Plan now to avoid supply chain disruptions from the latest Icelandic volcano eruption; Australia struggles with home delivery challenges; EU and China sign landmark customs agreement.
CeMAT 2014 showcases the latest materials handling innovations; Alibaba buys stake in Singapore Post; Paris looks to reduce city speed limits; Canadian rail industry begins phasing out DOT-111 tankers amid crude-by-rail boom; EU and China sign Customs agreement; Chinese food imports continue to grow; Nigeria looks to resurrect defunct national steamship line; Latin America is the world’s fastest growing market for software; Maersk Line voice support for Nicaragua Canal proposal.
Turkey and China working on major transport infrastructure projects; Eurotunnel reduces freight rates to increase rail traffic; Port Metro Vancouver debuts GPS truck tracking program; French protectionism threatens foreign investment; First standardized emissions calculation methodology comes to Australia; Obama Administration weighs changes to Russia’s preferential trade status
Asia’s rapid growth presents challenges of its own, especially in the area of supply chain management.
U.S. government aims to create single-window, paper-less Customs process; Deutsche Post predicts positive growth for global express business; China looks to develop more logistics centers upstream on the Yangtze River; Canada-Mexico trade imbalance tops NAFTA summit; Mexican railroads object to proposed reform bill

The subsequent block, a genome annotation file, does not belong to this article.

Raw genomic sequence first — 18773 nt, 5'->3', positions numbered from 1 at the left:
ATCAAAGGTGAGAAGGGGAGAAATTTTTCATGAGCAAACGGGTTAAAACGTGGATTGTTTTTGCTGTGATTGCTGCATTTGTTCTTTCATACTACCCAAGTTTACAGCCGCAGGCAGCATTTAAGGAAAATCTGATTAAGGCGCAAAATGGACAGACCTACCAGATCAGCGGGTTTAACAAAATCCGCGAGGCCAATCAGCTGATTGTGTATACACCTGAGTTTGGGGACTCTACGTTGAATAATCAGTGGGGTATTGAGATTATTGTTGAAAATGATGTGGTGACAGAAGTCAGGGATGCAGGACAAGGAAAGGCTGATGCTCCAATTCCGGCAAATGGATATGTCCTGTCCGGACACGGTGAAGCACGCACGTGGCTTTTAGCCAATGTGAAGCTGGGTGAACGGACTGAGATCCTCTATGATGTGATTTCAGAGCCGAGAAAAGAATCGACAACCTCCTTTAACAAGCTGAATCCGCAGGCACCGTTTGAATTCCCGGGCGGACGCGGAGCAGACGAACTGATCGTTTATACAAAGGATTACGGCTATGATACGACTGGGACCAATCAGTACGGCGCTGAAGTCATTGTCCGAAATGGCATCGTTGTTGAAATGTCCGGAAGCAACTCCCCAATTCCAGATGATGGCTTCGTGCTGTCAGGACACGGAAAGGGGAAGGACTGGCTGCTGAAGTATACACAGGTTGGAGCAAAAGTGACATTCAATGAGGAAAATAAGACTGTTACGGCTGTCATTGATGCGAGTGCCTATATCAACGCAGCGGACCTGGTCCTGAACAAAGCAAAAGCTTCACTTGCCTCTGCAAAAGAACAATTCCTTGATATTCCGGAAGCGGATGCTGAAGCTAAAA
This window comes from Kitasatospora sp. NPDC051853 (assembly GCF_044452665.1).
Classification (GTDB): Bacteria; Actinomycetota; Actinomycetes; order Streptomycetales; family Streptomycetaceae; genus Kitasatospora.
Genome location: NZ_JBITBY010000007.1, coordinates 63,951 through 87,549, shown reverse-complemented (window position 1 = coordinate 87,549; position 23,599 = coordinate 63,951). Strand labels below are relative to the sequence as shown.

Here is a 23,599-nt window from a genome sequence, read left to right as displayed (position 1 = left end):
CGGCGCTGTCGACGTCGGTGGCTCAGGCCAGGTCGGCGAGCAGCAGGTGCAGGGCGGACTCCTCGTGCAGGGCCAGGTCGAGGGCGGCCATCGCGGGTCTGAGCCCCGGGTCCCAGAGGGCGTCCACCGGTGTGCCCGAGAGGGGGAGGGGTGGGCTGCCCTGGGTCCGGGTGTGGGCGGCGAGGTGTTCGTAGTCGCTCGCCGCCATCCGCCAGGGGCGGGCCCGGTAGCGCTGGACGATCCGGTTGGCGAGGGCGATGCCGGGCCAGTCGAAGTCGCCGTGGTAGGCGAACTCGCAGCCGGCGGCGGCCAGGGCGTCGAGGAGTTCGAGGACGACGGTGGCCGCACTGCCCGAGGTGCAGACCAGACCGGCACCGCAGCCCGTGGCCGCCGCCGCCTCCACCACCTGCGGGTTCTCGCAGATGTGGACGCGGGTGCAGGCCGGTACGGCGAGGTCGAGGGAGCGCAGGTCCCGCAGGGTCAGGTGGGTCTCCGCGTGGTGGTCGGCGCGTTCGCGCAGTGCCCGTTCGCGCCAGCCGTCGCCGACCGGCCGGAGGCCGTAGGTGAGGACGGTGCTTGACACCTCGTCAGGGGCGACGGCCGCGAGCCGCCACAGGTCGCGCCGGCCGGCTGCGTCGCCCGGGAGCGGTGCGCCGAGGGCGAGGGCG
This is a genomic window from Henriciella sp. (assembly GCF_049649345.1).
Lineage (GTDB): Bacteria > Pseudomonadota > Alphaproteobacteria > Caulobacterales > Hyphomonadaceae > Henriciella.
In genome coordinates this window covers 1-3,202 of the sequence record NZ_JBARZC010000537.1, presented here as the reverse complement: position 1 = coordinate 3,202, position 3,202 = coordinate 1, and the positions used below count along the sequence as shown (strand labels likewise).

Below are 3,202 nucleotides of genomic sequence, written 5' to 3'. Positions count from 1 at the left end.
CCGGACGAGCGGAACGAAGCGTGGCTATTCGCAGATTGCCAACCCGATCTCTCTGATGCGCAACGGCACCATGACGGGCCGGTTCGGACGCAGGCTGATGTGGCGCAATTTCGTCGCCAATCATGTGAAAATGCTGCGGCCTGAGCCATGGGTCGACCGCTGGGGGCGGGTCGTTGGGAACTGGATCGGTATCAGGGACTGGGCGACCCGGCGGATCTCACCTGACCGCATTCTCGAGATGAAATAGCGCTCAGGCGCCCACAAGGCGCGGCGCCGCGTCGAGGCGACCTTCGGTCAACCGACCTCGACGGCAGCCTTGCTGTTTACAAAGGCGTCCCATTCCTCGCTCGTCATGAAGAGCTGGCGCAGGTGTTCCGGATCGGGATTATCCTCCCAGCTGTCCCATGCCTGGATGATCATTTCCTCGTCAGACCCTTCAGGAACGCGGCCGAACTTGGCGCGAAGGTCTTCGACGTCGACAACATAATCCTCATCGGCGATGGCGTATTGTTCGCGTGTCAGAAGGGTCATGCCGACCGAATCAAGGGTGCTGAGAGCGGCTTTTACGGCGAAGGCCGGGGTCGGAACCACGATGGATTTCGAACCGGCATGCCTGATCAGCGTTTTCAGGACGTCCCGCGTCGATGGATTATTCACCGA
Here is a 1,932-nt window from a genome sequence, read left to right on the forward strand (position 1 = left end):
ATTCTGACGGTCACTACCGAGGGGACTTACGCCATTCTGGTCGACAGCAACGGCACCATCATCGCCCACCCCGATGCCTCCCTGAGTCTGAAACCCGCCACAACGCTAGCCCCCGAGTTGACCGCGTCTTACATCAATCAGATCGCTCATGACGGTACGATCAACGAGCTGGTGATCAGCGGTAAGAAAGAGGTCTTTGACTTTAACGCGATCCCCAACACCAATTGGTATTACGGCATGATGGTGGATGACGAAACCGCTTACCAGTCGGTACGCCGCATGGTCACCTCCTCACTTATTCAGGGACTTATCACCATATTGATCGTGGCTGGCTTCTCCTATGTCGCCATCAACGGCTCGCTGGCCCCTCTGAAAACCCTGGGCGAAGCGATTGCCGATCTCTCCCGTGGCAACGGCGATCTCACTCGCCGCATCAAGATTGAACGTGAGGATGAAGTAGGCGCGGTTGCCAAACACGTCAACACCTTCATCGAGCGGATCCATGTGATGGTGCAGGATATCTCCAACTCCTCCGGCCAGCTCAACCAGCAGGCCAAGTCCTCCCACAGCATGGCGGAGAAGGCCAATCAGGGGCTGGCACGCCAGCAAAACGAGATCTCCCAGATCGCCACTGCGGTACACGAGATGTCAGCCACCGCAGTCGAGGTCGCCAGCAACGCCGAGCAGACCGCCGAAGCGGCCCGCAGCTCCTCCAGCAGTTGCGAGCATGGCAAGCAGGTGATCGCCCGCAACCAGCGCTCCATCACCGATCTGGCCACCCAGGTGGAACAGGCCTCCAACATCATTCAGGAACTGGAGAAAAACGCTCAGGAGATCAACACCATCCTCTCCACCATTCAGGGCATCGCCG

Companies that effectively integrate trade agreements will gain a competitive edge in the marketplace.
China and Taiwan depend on one another; Emirates targets multimodal transportation infrastructure investment; Chile port strike ends, concerns remain; Free online returns stoke Canadian consumption but place onus on U.S. retailers; Europe looks to United States for re-shoring inspiration; Mondelez debuts new GS1 standard
Global dry-bulk commodity trade reveals rate growth, steadying inflation in China; Preparations for 2022 World Cup trigger DC explosion in Qatar; Supplier risk analysis will become more complex as companies expand into new global markets; Pakistani protests force U.S. military drawdown to consider $1 billion airfreight alternative; Asia truck bans taking toll on logistics industry; Africa’s piracy problem shifting to continent’s west coast; Trans-Pacific Partnership pact stalls, 2014 ratification expected; China’s Nicaraguan Canal stirs intrigue; Tesco acquires stake in “Asia’s Amazon”
The Panama Canal expansion, opening in 2015, may alter shippers' sourcing and routing decisions.
Infrastructure remains India's greatest supply chain challenge; Canadian e-commerce market is catching up to speed; Maersk, Mediterranean Shipping Co. and CMA CGM form P3 Alliance
Shifting manufacturing operations in Asia back to North America provides companies more control of their supply chains, says Steve Sensing of Ryder Supply Chain Solutions.
Hong Kong strike threatens port’s reputation, shakes up competition; DUBAL turns to SAP for inbound control; NAFTA cross-border trade grows for second consecutive year amid recurring safety concerns; Texas pushes for heavier produce trucks from Mexico